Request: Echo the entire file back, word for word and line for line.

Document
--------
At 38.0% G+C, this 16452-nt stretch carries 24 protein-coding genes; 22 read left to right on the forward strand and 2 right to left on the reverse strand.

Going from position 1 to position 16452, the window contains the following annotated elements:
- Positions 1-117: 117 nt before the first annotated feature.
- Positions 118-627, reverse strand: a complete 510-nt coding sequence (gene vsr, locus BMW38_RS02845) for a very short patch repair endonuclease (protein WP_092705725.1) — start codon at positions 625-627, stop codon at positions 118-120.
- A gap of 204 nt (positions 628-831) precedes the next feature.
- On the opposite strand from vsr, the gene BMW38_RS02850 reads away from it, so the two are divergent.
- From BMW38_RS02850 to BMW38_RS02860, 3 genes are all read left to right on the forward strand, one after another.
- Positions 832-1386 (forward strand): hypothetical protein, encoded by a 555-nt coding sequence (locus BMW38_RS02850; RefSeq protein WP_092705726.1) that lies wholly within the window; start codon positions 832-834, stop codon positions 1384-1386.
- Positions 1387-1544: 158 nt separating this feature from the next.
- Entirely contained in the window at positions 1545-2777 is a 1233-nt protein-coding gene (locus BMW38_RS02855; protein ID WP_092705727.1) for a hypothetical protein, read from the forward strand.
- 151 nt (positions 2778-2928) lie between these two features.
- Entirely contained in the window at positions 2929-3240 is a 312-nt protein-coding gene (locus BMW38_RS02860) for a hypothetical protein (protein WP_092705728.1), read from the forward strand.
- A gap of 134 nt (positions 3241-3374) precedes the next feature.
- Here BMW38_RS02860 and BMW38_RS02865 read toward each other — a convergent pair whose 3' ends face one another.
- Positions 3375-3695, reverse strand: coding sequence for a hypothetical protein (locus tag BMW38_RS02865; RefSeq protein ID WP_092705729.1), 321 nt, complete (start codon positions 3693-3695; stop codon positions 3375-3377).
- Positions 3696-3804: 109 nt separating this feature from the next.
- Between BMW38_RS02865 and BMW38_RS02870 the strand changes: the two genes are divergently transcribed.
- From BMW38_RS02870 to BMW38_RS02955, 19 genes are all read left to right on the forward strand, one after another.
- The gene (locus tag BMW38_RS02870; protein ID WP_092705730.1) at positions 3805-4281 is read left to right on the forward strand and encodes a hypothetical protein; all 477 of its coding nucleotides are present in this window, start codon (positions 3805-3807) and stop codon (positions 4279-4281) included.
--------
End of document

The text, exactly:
At 38.0% G+C, this 16452-nt stretch carries 24 protein-coding genes; 22 read left to right on the forward strand and 2 right to left on the reverse strand.

Going from position 1 to position 16452, the window contains the following annotated elements:
- Positions 1-117: 117 nt before the first annotated feature.
- Positions 118-627, reverse strand: a complete 510-nt coding sequence (gene vsr, locus BMW38_RS02845) for a very short patch repair endonuclease (protein WP_092705725.1) — start codon at positions 625-627, stop codon at positions 118-120.
- A gap of 204 nt (positions 628-831) precedes the next feature.
- On the opposite strand from vsr, the gene BMW38_RS02850 reads away from it, so the two are divergent.
- From BMW38_RS02850 to BMW38_RS02860, 3 genes are all read left to right on the forward strand, one after another.
- Positions 832-1386 (forward strand): hypothetical protein, encoded by a 555-nt coding sequence (locus BMW38_RS02850; RefSeq protein WP_092705726.1) that lies wholly within the window; start codon positions 832-834, stop codon positions 1384-1386.
- Positions 1387-1544: 158 nt separating this feature from the next.
- Entirely contained in the window at positions 1545-2777 is a 1233-nt protein-coding gene (locus BMW38_RS02855; protein ID WP_092705727.1) for a hypothetical protein, read from the forward strand.
- 151 nt (positions 2778-2928) lie between these two features.
- Entirely contained in the window at positions 2929-3240 is a 312-nt protein-coding gene (locus BMW38_RS02860) for a hypothetical protein (protein WP_092705728.1), read from the forward strand.
- A gap of 134 nt (positions 3241-3374) precedes the next feature.
- Here BMW38_RS02860 and BMW38_RS02865 read toward each other — a convergent pair whose 3' ends face one another.
- Positions 3375-3695, reverse strand: coding sequence for a hypothetical protein (locus tag BMW38_RS02865; RefSeq protein ID WP_092705729.1), 321 nt, complete (start codon positions 3693-3695; stop codon positions 3375-3377).
- Positions 3696-3804: 109 nt separating this feature from the next.
- Between BMW38_RS02865 and BMW38_RS02870 the strand changes: the two genes are divergently transcribed.
- From BMW38_RS02870 to BMW38_RS02955, 19 genes are all read left to right on the forward strand, one after another.
- The gene (locus tag BMW38_RS02870; protein ID WP_092705730.1) at positions 3805-4281 is read left to right on the forward strand and encodes a hypothetical protein; all 477 of its coding nucleotides are present in this window, start codon (positions 3805-3807) and stop codon (positions 4279-4281) included.